I'm trying to find a closed form solution $(x_0,y_0,v_x,v_y)$ for the following equation, where $a$ and $M(t)$ are known numerically.

$$ \frac{v_x(x_0+tv_x+a)+v_y(y_0+v_yt)}{\sqrt{(x_0+v_xt+a)^2+(y_0+v_yt)^2}}+ \frac{v_x(x_0+tv_x-a)+v_y(y_0+v_yt)}{\sqrt{(x_0+v_xt-a)^2+(y_0+v_yt)^2}} =M(t) \tag1$$

Optimization using gradient descent doesn't yield good results because initilization is realy tedious. Grid search is out of question as I am looking for a fast solution.

It is proved that considering a noise-free measure $M(t)$ and at least $4$ measurments $M(t_1),M(t_2),M(t_3),M(t_4)$ the system will admit $4$ solutions and only one if we resctrict $(x_0,y_0)$ to the first quadrant of the real plane $\mathbb{R}^+\times\mathbb{R}^+$

I would like to solve the system of equations formed by the $4$ equations at $t=t_1,t_2,t_3,t_4$. A closed form solution would be nice but an approximation may suits well.

This feels like it would be accessible with some algebraic geometry dark magic, but my background isn't strong enough to solve this.

Some insights :

  • Having only one measurment $M(t)$ and if we set $v_x,v_y$ the locus of $x_0,y_0$ is an hyperbolae

  • Writting $$ r_1(t)={\sqrt{(x_0+v_xt+a)^2+(y_0+v_yt)^2}}$$ $$r_2(t)={\sqrt{(x_0+v_xt-a)^2+(y_0+v_yt)^2}} $$ We have : $$M(t)=\frac{d}{dt}(r_1(t)+r_2(t))$$

  • Writting $$x(t)=x_0+v_xt$$ $$y(t)=y_0+y_xt$$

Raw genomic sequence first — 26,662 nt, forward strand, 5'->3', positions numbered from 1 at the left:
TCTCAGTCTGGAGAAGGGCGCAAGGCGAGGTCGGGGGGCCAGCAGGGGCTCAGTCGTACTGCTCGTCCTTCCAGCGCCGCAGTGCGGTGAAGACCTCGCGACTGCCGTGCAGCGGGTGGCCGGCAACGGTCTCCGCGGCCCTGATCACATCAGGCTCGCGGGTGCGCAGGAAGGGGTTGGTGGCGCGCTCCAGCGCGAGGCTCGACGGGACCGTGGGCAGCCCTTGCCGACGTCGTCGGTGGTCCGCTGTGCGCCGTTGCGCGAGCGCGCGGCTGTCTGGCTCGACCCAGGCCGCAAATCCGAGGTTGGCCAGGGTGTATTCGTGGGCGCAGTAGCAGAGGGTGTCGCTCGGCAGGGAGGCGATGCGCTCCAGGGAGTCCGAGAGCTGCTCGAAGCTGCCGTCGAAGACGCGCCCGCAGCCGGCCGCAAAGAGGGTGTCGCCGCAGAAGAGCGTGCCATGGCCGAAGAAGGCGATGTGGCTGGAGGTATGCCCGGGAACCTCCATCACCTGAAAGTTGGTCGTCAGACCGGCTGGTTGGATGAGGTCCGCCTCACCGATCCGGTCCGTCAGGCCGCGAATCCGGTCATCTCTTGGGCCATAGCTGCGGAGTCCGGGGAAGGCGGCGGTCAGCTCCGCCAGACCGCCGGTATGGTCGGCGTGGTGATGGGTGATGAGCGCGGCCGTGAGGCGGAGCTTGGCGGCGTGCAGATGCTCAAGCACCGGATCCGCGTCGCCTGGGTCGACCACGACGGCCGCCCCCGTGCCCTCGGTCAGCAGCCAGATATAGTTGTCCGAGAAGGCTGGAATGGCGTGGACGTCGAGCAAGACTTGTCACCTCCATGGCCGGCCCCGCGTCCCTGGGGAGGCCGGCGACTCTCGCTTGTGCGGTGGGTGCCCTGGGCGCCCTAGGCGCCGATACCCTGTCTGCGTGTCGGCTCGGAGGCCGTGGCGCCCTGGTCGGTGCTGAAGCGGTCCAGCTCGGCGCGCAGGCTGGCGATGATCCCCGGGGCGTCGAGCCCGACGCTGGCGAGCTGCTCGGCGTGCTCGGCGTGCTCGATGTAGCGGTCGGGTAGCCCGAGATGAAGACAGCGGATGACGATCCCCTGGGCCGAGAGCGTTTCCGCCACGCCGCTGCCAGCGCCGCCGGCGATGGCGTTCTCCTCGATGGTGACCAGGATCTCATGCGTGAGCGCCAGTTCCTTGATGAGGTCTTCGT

At each time step $t$, solving for $(x,y)$ $$r_1(t)+r_2(t)=2C$$ Yields an ellipse with foci $(-a,0)$ and $(a,0)$ and semi-major axis of length $C$.

  • $\begingroup$ Your eq.1 has the form, $$\frac{A}{\sqrt{B}}+\frac{A}{\sqrt{B}} = M(t)$$ This is easily simplified, or is there a typo in the subscripts somewhere? $\endgroup$ – Tito Piezas III Mar 10 '15 at 4:31
  • $\begingroup$ There was a typo with the sign of $a$ in the two terms. I've corrected it. thanks $\endgroup$ – Antoine Bassoul Mar 10 '15 at 9:25
  • $\begingroup$ Oh, ok. By the way, did you see my answer to your other question? $\endgroup$ – Tito Piezas III Mar 10 '15 at 9:45
  • $\begingroup$ Yes, it looks realy nice, I am working on it at the moment, but with my poor bagage in math, it may takes a bit of time :). As soon as I've understood it and managed to make the needed conclusion, I'll mark it as answered. $\endgroup$ – Antoine Bassoul Mar 10 '15 at 9:49
  • $\begingroup$ One additional insight on the question above : Having only one measurment $M(t)$ and if we set $v_x,v_y$ the locus of $x_0,y_0$ is an hyperbolae. I can give more details but it is cumbersome. $\endgroup$ – Antoine Bassoul Mar 11 '15 at 13:32

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